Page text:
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SNA Sandy Bridge Is Quick To Beat UXA Too

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  • #11
    Ivy Bridge here, but perhaps it's similar enough.

    Originally posted by przemoli View Post
    GtkPerf seam to favour UXA on Gen5/6. Bug or feature ?
    With git master and sna gtkperf was 3.x seconds two days ago (before http://www.phoronix.com/scan.php?pag...tem&px=MTMxMjU), but now it's 6+ seconds with kwin opengl compositing. It's probably only temporary.

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    • #12
      Originally posted by Ericg View Post
      "QML Crap" ? Its even easier to create user-interfaces, they automatically scale to smaller displays, you can do everything you could with QtWidgets, its automatically hardware accelerated, platform independent because its written in javascript, and carries ZERO legacy cruft.
      QML is optimized for small touch screens, not for desktop applications.
      It isn't hard to create GUI for desktop application in Qt Designer.
      Qt4 and GTK are also hardware accelerated.
      Javascript is one of worst programming languages.
      It isn't possible to write QML applications in C++11, which is best programming language for desktop applications.

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      • #13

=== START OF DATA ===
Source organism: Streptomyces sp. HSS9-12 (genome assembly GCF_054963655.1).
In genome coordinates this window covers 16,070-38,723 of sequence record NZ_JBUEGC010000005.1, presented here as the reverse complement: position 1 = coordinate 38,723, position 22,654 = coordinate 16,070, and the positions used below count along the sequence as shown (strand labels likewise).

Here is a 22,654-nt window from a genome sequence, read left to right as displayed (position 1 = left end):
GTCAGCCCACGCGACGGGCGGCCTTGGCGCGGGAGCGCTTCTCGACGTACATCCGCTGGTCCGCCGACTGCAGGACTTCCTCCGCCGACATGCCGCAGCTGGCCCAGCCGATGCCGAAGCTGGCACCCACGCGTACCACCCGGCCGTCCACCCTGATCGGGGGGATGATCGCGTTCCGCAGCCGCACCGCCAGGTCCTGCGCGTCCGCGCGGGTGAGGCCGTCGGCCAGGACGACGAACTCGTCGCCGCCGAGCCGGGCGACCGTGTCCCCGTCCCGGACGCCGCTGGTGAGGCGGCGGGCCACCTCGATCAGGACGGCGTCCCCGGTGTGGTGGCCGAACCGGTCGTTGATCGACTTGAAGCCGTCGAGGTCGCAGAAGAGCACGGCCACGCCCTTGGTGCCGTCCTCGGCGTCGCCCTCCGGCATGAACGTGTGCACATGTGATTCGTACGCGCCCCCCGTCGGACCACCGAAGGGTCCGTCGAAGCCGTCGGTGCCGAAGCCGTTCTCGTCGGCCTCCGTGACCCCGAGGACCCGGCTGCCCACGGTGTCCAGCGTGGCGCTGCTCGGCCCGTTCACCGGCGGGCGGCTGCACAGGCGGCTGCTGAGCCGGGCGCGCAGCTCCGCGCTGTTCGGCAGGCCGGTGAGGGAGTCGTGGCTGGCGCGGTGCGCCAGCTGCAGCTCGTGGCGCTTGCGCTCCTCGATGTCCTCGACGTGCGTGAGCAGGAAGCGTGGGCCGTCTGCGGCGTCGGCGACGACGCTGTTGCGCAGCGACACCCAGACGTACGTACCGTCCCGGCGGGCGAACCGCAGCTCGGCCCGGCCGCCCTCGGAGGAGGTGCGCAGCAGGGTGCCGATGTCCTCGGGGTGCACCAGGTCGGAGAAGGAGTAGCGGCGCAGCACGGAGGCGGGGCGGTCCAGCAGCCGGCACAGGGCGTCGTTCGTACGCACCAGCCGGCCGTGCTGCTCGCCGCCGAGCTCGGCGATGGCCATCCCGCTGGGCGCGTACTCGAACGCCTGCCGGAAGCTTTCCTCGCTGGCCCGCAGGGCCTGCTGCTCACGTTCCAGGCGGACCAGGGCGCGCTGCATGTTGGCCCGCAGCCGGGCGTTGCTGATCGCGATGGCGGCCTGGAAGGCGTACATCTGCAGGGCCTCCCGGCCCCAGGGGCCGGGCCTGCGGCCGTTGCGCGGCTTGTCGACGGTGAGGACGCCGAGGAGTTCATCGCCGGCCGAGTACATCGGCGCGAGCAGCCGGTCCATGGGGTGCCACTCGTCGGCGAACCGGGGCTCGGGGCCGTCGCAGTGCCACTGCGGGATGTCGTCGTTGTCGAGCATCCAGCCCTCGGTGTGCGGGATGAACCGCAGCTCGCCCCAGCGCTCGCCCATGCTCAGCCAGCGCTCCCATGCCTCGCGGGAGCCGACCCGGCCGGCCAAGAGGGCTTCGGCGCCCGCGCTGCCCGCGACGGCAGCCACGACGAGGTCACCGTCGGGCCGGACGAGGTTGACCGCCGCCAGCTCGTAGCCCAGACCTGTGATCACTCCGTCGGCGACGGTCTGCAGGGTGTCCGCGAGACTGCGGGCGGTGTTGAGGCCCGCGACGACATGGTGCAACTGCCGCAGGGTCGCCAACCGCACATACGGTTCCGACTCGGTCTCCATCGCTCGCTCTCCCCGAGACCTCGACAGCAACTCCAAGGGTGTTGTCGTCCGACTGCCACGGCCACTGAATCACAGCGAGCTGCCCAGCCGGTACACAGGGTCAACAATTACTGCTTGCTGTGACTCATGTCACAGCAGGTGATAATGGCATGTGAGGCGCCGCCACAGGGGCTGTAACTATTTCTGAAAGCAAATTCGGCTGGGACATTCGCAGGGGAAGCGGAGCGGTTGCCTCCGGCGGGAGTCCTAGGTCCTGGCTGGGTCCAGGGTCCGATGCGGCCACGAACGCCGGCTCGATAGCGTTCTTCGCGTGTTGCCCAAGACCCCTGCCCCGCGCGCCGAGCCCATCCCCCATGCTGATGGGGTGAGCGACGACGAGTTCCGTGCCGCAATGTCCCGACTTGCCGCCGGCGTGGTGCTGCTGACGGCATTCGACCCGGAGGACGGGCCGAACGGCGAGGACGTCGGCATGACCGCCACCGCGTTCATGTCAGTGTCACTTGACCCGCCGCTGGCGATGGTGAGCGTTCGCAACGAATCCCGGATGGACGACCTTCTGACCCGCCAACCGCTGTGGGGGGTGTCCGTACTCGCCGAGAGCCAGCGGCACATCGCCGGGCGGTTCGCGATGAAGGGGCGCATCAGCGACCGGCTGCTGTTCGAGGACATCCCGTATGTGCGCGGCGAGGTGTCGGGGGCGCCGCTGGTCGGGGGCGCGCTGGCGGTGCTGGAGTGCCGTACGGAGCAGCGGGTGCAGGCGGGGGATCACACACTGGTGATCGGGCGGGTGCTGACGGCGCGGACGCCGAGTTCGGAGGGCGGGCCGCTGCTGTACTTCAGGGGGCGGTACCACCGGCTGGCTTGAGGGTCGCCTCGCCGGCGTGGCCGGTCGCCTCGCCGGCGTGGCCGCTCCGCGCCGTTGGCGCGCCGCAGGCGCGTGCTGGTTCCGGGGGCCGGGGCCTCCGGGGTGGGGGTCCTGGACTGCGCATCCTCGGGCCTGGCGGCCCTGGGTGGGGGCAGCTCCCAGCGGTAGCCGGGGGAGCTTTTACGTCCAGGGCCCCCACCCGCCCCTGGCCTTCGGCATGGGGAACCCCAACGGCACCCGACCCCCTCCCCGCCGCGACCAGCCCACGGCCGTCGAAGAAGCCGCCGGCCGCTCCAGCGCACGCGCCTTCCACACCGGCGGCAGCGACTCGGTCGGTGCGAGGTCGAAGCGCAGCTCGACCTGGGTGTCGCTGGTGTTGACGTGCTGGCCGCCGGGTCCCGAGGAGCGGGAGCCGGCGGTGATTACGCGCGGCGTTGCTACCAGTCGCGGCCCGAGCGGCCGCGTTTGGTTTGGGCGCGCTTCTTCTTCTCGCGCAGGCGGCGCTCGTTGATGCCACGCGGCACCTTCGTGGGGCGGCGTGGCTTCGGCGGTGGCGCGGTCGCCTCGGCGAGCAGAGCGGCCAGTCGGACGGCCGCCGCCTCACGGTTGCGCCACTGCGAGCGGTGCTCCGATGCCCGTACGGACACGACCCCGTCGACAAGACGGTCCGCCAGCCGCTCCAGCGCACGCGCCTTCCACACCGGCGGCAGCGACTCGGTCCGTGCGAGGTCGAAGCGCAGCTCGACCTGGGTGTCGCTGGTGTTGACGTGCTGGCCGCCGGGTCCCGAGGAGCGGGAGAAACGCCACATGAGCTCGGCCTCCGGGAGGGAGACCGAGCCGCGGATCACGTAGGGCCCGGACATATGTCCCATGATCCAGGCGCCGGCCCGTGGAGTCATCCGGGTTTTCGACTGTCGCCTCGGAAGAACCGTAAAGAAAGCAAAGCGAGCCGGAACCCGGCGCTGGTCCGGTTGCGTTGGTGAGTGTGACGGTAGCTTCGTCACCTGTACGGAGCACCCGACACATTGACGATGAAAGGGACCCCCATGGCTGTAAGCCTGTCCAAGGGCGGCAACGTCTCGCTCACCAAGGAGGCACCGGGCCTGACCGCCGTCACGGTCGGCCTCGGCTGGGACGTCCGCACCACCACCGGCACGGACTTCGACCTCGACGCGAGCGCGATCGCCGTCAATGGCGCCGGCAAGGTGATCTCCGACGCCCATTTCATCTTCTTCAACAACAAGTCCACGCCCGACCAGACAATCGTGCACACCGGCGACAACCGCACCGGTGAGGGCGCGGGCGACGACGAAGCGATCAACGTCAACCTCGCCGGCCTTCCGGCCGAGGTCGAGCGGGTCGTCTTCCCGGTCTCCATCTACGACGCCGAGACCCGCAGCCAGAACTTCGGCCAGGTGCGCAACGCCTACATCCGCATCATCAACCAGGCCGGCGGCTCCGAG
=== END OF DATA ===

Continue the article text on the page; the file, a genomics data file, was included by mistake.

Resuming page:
Originally posted by ChrisXY View Post
        Ivy Bridge here, but perhaps it's similar enough.


        With git master and sna gtkperf was 3.x seconds two days ago (before http://www.phoronix.com/scan.php?pag...tem&px=MTMxMjU), but now it's 6+ seconds with kwin opengl compositing. It's probably only temporary.
        Really? That's quite unexpected, and hopefully a clue as to what is going on there. In the past, I've found that those two particular gtkperf subtests are ratelimited by the gtkperf process itself and that process was being inexplicably throttled - but I have never encountered an effect as severe as reported earlier for ILK. Again, hopefully the magnified effect will make it easier to spot the cause.

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        • #14
          Originally posted by JS987 View Post
          It isn't hard to create GUI for desktop application in Qt Designer.
          Javascript is one of worst programming languages.
          It isn't possible to write QML applications in C++11, which is best programming language for desktop applications.
          Really? I assumed you could just use the Designer to auto-generate the QML side of things for the UI, and stick in whatever C++ you wanted.

          Javascript is a great scripting language, but i agree it's not what you should be coding application logic in. It seems ideal for scripting UI's though.

          Qt4 and GTK are also hardware accelerated.